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she faces lee zeldin, a republican congressman, in november. and, the last surviving medal of honor recipient from world war ii has died. in 1945, hershel "woody" williams single-handedly wiped out a series of japanese machine guns on iwo jima. affairs hospal named for him in west virginia. he was 98 years old. still to come on the "newshour," a lack of adequate mental health care across the country places a heavy burden on young people. democrats push president biden to take executive action on abortion rights. and, climate change forces major lifestyle changes high in the himalayan mountains. >> this is the "pbs newshour" from weta studios in washington and in the west from the walter cronkite school of journalism at arizona state university. judy: today in madrid, nato's 30 leaders officially invited
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finland and sweden to become members, and they released a new strategic vision that called russia the alliance's most significant threat. meanwhile, the u.s. announced that it would deploy thousands of additional troops to europe. nick schifrin reports now from madrid. nick: they arrived in europe as europe faces war. the leaders of the world's largest military alliance today celebrated what they see as a coalition renewed. pres. biden: the united states and our allies, we're going to step up. we're stepping up. we're proving that nato is more needed now than it ever has been. nick: in a meeting with secretary-general jens stoltenberg, president biden announced new u.s. military deployments, including more f-35's to the u.k., more ships to spain, additional air defenses to germany and italy, a brigade combat team of more than 3000 troops to romania, and in poland, for the first time since the cold war, the u.s. will create a permanent u.s. base in eastern europe, the army fifth
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corps forward headquarters. lt. gen hodges: people scoff at having a headquarters, but it's the headquarters which allow you to bring in and add things, whether it's u.s. or allies or joint forces. nick: ben hodges is the former commander of u.s. army europe. i spoke to him from the summit's media center. and why is the word "permanent" so symbolically important? lt. gen hodges: well, that tells our allies that we're not leaving. and it also tells the russians that we're not leaving. nick: e new u.s. troops in romania highlight growing concern about inroads in southeastern europe. lt. gen hodges: the black sea region has been lacking attention for decades. all of the frozen conflicts are in the black sea region, from georgia, to transnistria. russia has established sort of a new iron curtain between nato and non-nato countries. romania is the center of gravity for us in the black sea region. it is the place from which we can project power and conduct operations best in the black sea region.
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sec. gen. stoltenberg: today, leaders have endorsed nato's new strategic concept. nick: nato today also adopted a new long-term strategy. the last strategy in 2010 said, we want to see a true strategic partnership between nato and russia. the new document calls russia the most significant and direct threat to allies' security and for the first time cites china. sec. gen. stoltenberg: china's coercion policies challenge our interests, security, and values. pres. biden: i want toarlyhank t you did putting together the situation with regard to finland and sweden. nick: on the summit's sidelines, president biden praised turkish president recep tayyip erdogan for lifting his objection to finland and sweden joining nato. the u.s. says that deal had nothing to do with turkey's desire to purchase new american f-16 fighter jets. but, today, the administration for the first time publicly endorsed turkeys desire to modernize its jets, despite congressional resistance. if russian president vladimir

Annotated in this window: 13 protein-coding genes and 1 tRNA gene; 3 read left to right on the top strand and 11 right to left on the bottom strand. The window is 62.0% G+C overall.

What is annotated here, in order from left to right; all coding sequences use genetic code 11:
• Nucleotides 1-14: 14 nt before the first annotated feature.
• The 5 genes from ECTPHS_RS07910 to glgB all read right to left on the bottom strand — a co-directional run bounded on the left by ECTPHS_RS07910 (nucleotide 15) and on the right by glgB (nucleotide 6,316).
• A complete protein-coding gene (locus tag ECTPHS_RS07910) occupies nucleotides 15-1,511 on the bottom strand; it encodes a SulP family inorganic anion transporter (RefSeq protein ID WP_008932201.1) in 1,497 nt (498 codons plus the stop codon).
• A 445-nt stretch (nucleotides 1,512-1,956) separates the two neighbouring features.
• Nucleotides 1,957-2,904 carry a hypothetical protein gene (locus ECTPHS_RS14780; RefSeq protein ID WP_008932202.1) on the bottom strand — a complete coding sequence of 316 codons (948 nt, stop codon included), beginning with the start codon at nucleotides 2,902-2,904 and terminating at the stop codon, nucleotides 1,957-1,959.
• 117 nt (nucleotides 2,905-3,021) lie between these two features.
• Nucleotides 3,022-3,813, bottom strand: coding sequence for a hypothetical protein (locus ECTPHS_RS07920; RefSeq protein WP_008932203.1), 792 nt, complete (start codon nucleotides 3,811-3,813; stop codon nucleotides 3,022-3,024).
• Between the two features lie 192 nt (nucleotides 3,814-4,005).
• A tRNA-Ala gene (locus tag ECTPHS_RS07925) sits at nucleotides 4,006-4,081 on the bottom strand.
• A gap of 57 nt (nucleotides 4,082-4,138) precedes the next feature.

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putin is feeling the heat from a reinvigorated nato, he chose today to rally his own friends, including iran and three central asian former soviet states. russia and the west continue to take new confrontational steps. today, stoltenberg denied it was a new cold war, but he vowed, in ukraine, the west would not blink. sec. gen. stoltenberg: ukraine can count on us for as long as it takes. nick: stoltenberg was talking about the message that nato delivered president zelenskyy during a virtual meeting today. the message that zelenskyy delivered nato, he was not happy that ukraine is still waiting for an official invitation 14 years after nato first promised it. he told nato leaders today -- quote -- nato's open-door policy should not resemble the kyiv metro turnstiles. they're open and, when you approach, the turnstiles close until you pay. hasn't ukraine paid enough? and compared to the years that ukraine has been waiting, finland and sweden are expected to join nato within a matterf months.
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judy. judy: and, nick, meantime, tell us about the steps that nato and turkey took today after this deal that turkey agreed to, to let finland and sweden join. nick: yes, nato leaders officially invited finland and sweden to join the alliance. that was seen as a formality. but turkey took a step today, referring to the deal's clause that there were possible extraditions. and turkish officials today demanded that sweden and finland extradite kurds that turkey claims are terrorists. some of them actually are journalists who fled turkey for fear of their lives. reporters asked the finnish president and the swedish prime minister about turkey's demands today. and those leaders, frankly, dismissed them, saying that the questions of extradition were up to the courts. and, judy, it's just not clear what turkey is going to do if its demands continue not to be met. judy: will certainly be worth watching what happens there.